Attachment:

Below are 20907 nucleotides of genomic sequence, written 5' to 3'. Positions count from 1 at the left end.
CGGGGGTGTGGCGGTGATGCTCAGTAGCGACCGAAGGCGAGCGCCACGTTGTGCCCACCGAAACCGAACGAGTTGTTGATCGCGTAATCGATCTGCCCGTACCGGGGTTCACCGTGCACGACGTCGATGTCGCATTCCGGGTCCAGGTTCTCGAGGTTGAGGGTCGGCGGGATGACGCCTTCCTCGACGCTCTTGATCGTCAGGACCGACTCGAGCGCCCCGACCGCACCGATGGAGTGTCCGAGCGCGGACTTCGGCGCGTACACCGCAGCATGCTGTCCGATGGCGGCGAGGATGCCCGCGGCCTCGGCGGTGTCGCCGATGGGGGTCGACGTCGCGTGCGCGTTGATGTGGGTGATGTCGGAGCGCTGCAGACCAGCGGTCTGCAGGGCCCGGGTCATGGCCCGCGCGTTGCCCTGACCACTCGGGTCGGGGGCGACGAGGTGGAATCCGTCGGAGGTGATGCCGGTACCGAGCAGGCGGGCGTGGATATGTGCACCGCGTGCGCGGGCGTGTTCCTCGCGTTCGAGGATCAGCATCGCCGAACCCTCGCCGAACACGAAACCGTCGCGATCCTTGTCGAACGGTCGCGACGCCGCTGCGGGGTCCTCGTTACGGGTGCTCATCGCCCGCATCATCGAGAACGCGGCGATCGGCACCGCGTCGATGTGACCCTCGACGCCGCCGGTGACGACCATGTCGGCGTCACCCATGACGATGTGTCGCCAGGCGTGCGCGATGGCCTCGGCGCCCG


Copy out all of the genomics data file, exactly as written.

Below are 20907 nucleotides of genomic sequence, written 5' to 3'. Positions count from 1 at the left end.
CGGGGGTGTGGCGGTGATGCTCAGTAGCGACCGAAGGCGAGCGCCACGTTGTGCCCACCGAAACCGAACGAGTTGTTGATCGCGTAATCGATCTGCCCGTACCGGGGTTCACCGTGCACGACGTCGATGTCGCATTCCGGGTCCAGGTTCTCGAGGTTGAGGGTCGGCGGGATGACGCCTTCCTCGACGCTCTTGATCGTCAGGACCGACTCGAGCGCCCCGACCGCACCGATGGAGTGTCCGAGCGCGGACTTCGGCGCGTACACCGCAGCATGCTGTCCGATGGCGGCGAGGATGCCCGCGGCCTCGGCGGTGTCGCCGATGGGGGTCGACGTCGCGTGCGCGTTGATGTGGGTGATGTCGGAGCGCTGCAGACCAGCGGTCTGCAGGGCCCGGGTCATGGCCCGCGCGTTGCCCTGACCACTCGGGTCGGGGGCGACGAGGTGGAATCCGTCGGAGGTGATGCCGGTACCGAGCAGGCGGGCGTGGATATGTGCACCGCGTGCGCGGGCGTGTTCCTCGCGTTCGAGGATCAGCATCGCCGAACCCTCGCCGAACACGAAACCGTCGCGATCCTTGTCGAACGGTCGCGACGCCGCTGCGGGGTCCTCGTTACGGGTGCTCATCGCCCGCATCATCGAGAACGCGGCGATCGGCACCGCGTCGATGTGACCCTCGACGCCGCCGGTGACGACCATGTCGGCGTCACCCATGACGATGTGTCGCCAGGCGTGCGCGATGGCCTCGGCGCCCG